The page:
Time rolls along, even in slower-paced pandemic times. This week I missed a noteworthy day, perhaps because I focused on Groundhog Day – I watched the movie! But three days later, February 5th, another momentous day rolled around.
World Nutella Day
My generation did not grow up eating Nutella, and for good reason. The hazelnut cocoa spread, introduced by an Italian company, Ferrero, in 1964, did not make it to American shores until 1983. For most of us the spread of choice, or the jar available in our family pantry, was peanut butter. Peanut butter is healthier than Nutella, but it depends on the amount of stuff smeared on bread or used in other dishes, but dieticians have spoken. Most people ignore the information.
The origins of Nutella date to the end of World War II. A shortage of cocoa led an Italian, Pietro Ferrero, to develop foods with minimal chocolate content. Originally a loaf that could be sliced and munched on bread, Ferrero and his son continued to experiment. By the early 1960s the loaf morphed into a new, improved product, a spreadable paste found in today’s iconic jar, which made its appearance in 1965. The original name of the product was Supercrema gianduja. The name Nutella was a combination of the English word nut, and the Latin suffix for sweet – ella.
Nutella spanned the world, but not without controversy.
Nutella’s main ingredients are sugar and palm oil (50%), hazelnuts (13%), cocoa solids, skim milk, and additional additives. Too much sugar and the palm oil caused the company headaches over the years. A two-tablespoon (37 grams) serving contains 200 calories, including 99 calories from fat and 80 calories from sugar. Not good for the waistline…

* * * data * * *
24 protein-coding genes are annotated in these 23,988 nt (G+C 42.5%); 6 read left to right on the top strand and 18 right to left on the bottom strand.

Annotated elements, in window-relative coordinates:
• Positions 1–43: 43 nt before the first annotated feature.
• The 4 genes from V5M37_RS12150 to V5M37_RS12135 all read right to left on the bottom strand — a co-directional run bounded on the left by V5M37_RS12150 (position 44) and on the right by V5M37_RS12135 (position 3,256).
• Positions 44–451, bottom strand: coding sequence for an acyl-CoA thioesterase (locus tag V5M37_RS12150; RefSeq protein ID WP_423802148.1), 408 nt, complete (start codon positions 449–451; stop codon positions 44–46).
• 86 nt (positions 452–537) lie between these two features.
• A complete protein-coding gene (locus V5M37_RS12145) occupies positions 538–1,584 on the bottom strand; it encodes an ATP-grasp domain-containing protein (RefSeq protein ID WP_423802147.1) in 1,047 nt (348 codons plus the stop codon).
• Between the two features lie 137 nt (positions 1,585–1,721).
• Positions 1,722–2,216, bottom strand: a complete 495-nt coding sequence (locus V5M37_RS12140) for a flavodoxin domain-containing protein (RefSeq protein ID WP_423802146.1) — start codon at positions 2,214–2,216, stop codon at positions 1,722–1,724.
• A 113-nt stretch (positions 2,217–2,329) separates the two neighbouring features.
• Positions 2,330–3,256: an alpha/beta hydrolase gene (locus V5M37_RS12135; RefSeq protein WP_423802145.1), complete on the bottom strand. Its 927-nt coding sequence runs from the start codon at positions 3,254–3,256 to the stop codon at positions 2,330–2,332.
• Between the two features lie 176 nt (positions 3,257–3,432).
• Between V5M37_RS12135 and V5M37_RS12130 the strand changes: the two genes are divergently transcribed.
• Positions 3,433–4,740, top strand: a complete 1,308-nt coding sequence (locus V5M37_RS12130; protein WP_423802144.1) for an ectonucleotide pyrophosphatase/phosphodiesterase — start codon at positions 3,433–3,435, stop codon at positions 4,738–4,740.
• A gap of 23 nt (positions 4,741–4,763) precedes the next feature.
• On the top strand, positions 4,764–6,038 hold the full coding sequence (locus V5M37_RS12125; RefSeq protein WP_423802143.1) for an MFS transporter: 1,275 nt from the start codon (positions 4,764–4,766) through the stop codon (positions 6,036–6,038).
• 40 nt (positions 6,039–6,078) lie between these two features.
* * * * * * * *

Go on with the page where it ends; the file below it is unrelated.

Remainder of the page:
Palm oil has become a controversial raw material used in food products, toiletries (shampoos, liquid soaps, detergents), cosmetics, biofuels…and the list goes on. For a comprehensive article on palm oil, its various uses, harvesting, and impact on the environment and animal habitats (hint: not positive), check out this article. Ferrero, on the other hand, touts the use of 100% sustainable palm oil in its products.
The Ferrero company for years advertised Nutella as a beneficial breakfast food. Consumer advocates did not agree and sued. In 2012 the company agreed to a $3 million settlement and subsequently made changes to its labels, on their website, and in TV commercials.
Today there are numerous Nutella copy cats from companies including Hershey, Trader Joes, Jif (maker of the peanut butter we ate as kids), supermarket brands like Kroger and Target, and Niccoliata, advertised as a high-quality organic hazelnut spread. There are other similar spreads available on supermarket shelves, or Amazon…
Nutella is a kid favorite. I tasted it long ago and found it too sweet, but a jar can be found in my pantry summers when the grandkids visit. When they leave, the jar eventually ends up in the garbage.
Today Nutella is an ingredient in many dishes, everything from crepes and cakes to a variety of desserts. Nutella vendors can be found in Eataly markets around the world. The first Nutella café opened in Chicago in 2017, but temporarily closed due to the pandemic. The New York Nutella café remains open (although my information may be incorrect).
Nutella, created to overcome an ingredient scarcity – cocoa – became an international food favorite honored with a yearly celebration. Maybe I would love the stuff if consumed since childhood. Who knows?